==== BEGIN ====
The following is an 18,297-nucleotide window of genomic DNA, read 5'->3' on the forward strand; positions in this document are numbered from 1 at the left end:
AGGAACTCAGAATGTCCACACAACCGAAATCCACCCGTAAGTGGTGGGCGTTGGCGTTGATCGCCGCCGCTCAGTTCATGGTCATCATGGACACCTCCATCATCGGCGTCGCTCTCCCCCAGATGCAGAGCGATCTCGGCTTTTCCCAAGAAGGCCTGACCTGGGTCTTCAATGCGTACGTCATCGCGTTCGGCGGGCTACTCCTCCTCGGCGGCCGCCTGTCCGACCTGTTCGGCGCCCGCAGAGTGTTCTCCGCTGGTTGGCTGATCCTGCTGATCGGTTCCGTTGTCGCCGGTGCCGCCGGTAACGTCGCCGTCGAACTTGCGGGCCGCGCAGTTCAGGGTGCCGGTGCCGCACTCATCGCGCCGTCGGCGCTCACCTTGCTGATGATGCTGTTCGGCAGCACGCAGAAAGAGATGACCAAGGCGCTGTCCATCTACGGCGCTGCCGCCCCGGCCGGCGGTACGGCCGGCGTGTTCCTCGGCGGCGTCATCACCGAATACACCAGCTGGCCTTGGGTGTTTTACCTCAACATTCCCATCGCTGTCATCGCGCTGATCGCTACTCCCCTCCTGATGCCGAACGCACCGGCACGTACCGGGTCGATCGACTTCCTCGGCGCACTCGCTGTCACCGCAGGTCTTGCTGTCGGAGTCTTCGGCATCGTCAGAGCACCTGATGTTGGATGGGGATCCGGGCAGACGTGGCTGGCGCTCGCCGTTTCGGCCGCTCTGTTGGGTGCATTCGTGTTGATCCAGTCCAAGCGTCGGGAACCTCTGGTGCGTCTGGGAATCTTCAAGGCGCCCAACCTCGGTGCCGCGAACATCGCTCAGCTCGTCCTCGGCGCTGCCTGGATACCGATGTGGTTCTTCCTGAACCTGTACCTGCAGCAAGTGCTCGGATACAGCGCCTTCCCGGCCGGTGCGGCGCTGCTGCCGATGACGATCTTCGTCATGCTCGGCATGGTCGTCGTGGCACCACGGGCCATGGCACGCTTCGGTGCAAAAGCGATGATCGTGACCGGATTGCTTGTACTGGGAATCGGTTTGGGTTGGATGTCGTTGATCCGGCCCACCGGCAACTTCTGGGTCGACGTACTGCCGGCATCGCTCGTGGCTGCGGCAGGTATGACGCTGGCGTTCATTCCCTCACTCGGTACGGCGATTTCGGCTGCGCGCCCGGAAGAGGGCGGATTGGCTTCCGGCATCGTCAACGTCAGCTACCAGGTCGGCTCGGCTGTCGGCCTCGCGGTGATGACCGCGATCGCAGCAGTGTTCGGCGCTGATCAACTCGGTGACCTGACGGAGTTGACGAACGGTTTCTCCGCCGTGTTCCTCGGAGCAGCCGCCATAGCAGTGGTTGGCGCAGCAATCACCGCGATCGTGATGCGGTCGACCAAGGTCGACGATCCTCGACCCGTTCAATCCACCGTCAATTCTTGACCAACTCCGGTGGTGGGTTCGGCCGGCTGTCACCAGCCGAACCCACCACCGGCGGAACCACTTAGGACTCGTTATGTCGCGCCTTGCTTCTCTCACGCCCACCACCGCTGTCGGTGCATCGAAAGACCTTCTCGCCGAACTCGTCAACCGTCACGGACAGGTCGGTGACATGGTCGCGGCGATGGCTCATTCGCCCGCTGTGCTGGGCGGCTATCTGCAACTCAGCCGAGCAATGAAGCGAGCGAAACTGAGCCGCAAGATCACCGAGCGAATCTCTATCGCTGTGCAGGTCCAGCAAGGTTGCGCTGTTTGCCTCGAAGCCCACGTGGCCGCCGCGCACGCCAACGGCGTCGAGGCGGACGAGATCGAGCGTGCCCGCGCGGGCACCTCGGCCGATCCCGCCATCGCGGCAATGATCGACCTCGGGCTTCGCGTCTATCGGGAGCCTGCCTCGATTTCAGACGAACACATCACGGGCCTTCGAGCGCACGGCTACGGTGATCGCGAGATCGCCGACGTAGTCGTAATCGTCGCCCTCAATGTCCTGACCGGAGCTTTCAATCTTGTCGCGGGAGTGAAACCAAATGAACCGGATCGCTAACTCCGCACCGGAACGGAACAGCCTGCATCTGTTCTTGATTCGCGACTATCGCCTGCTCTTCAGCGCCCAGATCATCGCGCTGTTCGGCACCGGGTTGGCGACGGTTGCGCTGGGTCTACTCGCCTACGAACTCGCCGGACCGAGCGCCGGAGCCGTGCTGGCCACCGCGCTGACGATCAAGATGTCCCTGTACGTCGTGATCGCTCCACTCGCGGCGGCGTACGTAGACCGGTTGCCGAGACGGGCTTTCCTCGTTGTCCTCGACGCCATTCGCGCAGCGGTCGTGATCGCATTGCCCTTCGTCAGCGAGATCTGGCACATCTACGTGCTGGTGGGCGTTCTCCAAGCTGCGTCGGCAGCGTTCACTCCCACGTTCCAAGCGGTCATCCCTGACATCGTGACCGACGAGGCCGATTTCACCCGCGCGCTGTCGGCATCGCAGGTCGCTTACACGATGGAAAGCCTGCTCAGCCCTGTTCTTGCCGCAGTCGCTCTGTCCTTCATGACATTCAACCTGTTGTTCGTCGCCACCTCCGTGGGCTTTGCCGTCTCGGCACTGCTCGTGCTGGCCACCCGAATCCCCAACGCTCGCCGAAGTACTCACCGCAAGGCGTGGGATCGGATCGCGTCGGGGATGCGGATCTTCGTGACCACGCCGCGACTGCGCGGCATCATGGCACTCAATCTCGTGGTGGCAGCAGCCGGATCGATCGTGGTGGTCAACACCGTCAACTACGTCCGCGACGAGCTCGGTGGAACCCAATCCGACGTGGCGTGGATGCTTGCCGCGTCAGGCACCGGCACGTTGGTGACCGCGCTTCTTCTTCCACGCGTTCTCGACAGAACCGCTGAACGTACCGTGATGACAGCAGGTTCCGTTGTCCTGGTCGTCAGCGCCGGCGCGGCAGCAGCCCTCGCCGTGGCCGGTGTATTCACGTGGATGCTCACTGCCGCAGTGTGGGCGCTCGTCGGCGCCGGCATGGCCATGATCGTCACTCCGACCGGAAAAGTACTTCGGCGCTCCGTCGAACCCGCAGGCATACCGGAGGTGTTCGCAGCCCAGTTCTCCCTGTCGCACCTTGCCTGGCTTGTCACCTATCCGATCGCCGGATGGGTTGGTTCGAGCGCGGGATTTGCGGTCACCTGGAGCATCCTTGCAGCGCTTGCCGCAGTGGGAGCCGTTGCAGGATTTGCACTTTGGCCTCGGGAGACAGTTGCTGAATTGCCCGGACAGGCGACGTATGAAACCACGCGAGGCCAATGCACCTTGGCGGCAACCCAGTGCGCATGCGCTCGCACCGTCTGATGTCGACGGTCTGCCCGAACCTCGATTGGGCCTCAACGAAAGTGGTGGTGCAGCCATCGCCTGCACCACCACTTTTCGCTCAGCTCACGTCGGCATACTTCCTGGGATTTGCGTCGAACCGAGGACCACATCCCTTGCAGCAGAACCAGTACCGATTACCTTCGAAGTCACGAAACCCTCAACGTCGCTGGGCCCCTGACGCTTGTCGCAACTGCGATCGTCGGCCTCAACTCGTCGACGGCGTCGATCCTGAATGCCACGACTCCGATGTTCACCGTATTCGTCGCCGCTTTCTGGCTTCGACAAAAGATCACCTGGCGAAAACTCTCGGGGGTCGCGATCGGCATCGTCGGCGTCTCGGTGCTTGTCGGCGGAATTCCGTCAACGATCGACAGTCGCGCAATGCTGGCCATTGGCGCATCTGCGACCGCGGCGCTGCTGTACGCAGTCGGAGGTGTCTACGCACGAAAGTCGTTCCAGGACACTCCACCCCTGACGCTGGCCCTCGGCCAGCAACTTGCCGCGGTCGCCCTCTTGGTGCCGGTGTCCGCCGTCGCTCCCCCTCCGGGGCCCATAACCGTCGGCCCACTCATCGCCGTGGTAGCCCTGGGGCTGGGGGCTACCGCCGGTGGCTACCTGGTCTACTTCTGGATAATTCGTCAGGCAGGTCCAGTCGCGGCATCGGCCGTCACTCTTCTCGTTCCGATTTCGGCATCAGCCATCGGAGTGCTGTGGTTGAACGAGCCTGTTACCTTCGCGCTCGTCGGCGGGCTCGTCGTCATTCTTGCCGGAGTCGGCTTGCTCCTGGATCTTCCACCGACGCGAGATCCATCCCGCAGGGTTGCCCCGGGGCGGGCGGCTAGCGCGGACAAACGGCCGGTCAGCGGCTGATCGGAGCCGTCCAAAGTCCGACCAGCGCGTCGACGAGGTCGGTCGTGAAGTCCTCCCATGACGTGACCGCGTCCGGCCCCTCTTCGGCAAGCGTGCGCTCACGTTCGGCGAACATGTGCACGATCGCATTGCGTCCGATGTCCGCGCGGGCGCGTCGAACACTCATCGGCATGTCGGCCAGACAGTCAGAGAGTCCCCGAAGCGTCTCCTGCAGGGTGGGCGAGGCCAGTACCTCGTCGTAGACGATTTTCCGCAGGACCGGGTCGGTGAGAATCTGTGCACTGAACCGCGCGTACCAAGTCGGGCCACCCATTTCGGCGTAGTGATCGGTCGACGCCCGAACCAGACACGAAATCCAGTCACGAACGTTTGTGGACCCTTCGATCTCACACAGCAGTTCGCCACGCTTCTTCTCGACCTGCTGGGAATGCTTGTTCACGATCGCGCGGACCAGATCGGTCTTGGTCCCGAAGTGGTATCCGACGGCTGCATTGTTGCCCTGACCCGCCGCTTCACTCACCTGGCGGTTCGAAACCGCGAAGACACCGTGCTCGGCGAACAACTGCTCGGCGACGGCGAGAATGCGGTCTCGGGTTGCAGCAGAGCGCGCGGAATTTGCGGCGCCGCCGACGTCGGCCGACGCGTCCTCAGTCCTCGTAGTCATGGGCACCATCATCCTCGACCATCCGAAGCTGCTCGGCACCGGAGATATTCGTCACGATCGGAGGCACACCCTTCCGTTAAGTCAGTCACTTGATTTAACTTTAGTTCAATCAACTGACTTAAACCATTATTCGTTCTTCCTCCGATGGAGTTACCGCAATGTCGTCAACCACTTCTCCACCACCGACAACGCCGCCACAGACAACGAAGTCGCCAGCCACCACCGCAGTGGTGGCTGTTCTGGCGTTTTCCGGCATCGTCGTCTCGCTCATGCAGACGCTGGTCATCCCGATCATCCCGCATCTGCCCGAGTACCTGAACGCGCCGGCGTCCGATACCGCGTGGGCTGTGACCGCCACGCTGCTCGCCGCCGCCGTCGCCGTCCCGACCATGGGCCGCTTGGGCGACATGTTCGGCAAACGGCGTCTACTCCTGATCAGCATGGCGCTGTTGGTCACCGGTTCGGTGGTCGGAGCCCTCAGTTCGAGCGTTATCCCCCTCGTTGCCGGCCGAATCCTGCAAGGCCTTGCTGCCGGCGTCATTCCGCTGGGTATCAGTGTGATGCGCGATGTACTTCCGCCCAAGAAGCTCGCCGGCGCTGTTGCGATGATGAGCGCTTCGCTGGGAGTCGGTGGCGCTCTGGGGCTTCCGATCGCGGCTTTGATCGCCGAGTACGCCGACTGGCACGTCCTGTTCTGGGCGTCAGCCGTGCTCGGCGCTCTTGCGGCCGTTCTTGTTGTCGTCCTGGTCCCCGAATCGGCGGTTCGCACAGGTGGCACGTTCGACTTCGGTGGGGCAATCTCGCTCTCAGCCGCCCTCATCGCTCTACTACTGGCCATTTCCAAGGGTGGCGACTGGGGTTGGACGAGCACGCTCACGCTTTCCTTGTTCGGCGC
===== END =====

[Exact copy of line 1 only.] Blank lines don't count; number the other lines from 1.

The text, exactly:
The following is an 18,297-nucleotide window of genomic DNA, read 5'->3' on the forward strand; positions in this document are numbered from 1 at the left end: